CDC awards $3.7 million in Biosense grants

Published 11 January 2007

Researchers at New York City’s Department of Health and Hygiene, the University of Utah, and Johns Hopkins University to investigate improved ways of sharing critical health surveillance data

Tis this season to issue grants, and the Centers for Disease Control and Prevention (CDC) does not want to be known as a scrooge. Following on recent announcements by DHS regarding its own billions of dollars in infrastructure protection awards, the CDC has announced a more modest — but just as important — outlay: $3.7 million in grants designed to improve the detection and response to emerging public health threats. “The goal of this funding will be identifying new tools and methods to enhance health information sharing and ultimately lead to the adoption of a nationwide, technology-based, integrated healthcare surveillance system,” said CDC’s Dr. Steve Solomon.

The new grants, part of the CDC’s Health Protection Research Initiative, will fund studies at three new Centers of Excellence in Public Health Informatics to design new tools and methods to assist and enhance CDC’s BioSense program. BioSense, as our readers hopefully already know, provides real-time biosurveillance through immediate access to data from hospitals and healthcare systems in major metropolitan cities across the nation. The new Centers for Excellence are located at New York City’s Department of Health and Hygiene; the University of Utah; and Johns Hopkins University. The awards were given to:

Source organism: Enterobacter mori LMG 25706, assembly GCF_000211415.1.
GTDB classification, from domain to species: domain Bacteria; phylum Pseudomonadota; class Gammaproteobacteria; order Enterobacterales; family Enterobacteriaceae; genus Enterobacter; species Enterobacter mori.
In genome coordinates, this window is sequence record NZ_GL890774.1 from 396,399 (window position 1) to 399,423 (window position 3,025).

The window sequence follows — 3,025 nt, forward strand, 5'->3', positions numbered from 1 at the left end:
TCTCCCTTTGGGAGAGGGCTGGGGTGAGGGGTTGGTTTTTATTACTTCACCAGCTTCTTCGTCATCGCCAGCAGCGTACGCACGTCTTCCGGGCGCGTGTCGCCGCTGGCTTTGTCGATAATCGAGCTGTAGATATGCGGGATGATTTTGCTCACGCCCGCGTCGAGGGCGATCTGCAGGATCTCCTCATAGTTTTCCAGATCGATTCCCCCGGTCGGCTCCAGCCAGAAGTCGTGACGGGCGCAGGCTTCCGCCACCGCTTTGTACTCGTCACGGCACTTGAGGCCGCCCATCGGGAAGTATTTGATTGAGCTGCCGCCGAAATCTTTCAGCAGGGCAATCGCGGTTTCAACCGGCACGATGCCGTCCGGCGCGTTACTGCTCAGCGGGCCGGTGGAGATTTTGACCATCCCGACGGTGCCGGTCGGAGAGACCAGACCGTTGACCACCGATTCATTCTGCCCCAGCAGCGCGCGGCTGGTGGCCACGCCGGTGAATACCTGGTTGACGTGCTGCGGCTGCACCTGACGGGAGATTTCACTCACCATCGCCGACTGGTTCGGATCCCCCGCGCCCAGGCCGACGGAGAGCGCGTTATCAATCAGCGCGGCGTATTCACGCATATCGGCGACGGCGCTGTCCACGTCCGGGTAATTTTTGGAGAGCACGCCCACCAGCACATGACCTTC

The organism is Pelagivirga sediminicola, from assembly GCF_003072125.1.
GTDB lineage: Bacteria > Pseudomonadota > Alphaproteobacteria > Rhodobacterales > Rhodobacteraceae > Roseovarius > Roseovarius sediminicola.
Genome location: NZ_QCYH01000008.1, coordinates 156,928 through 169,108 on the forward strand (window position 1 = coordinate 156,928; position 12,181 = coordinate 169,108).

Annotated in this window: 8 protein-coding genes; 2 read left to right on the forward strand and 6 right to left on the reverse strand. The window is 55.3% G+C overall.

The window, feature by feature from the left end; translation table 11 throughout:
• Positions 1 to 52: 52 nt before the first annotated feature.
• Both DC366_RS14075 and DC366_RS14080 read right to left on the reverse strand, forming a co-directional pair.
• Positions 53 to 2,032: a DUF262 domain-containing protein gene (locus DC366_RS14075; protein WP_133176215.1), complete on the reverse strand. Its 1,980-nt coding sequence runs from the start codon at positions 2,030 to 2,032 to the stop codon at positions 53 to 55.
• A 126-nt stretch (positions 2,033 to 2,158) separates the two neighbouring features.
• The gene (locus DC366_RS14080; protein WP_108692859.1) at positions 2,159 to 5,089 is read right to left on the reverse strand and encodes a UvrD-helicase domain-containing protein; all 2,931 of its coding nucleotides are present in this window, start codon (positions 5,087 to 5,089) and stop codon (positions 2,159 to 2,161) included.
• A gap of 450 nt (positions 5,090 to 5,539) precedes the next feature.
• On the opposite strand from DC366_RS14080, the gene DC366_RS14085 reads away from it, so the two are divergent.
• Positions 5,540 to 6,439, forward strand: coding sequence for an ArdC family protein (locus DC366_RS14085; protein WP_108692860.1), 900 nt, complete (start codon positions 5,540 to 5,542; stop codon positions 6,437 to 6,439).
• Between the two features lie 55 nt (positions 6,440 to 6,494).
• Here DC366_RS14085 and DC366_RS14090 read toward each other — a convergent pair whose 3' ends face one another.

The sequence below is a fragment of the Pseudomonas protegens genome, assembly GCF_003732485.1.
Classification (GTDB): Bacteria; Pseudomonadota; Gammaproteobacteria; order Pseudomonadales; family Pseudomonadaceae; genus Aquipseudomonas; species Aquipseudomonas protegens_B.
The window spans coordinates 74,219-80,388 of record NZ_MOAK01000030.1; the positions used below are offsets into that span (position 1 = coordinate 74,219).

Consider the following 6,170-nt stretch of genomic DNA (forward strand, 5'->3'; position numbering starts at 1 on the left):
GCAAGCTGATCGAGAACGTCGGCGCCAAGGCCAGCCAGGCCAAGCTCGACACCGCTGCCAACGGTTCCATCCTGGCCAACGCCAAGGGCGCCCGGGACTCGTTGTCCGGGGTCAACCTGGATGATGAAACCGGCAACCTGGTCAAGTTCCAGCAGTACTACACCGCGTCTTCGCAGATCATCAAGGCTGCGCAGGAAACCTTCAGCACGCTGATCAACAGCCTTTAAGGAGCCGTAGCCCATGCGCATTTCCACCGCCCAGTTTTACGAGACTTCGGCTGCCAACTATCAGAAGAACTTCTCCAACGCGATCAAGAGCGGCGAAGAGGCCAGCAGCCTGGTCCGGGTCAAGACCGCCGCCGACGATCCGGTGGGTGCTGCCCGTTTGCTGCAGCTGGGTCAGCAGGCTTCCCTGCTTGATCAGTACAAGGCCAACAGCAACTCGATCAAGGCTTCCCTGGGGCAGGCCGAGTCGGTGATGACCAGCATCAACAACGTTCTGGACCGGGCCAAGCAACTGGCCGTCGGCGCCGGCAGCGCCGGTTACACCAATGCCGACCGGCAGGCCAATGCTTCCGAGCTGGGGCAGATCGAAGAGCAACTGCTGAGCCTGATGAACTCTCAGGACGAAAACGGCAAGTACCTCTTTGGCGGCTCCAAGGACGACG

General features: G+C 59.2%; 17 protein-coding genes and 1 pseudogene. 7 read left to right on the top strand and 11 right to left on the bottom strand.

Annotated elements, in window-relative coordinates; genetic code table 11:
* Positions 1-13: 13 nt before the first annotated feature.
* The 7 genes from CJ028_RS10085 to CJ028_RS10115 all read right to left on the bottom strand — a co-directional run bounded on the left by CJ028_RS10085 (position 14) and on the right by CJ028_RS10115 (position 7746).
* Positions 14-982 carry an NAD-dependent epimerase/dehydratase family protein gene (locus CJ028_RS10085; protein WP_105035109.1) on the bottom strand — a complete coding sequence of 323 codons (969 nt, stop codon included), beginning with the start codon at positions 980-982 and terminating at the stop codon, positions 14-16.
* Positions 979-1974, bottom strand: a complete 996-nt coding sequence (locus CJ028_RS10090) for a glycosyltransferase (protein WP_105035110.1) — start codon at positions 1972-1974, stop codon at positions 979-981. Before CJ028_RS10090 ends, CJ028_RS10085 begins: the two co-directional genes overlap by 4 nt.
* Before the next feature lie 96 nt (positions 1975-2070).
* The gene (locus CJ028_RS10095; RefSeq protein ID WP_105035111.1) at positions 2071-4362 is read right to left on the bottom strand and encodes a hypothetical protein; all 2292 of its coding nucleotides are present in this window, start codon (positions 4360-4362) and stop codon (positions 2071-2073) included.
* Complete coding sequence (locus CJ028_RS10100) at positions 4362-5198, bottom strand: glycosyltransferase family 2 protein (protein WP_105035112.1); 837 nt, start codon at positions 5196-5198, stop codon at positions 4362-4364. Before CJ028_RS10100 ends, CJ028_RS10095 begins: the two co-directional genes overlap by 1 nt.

1. Joseph Lombardo, Johns Hopkins University Applied Physics Laboratory, to investigate new technologies which will improve the timeliness and accuracy of electronic disease surveillance systems and enhance the development of a national disease surveillance network

2. Farzad Mostashari, New York City Department of Health and Mental Hygiene, to implement and evaluate a model Electronic Health Record (EHR) system that incorporates public health priorities and epidemiological data

3. Matthew Samore, University of Utah, to enhance the use of electronic medical surveillance in detecting and investigating public health threats.

-read more in this CDC news release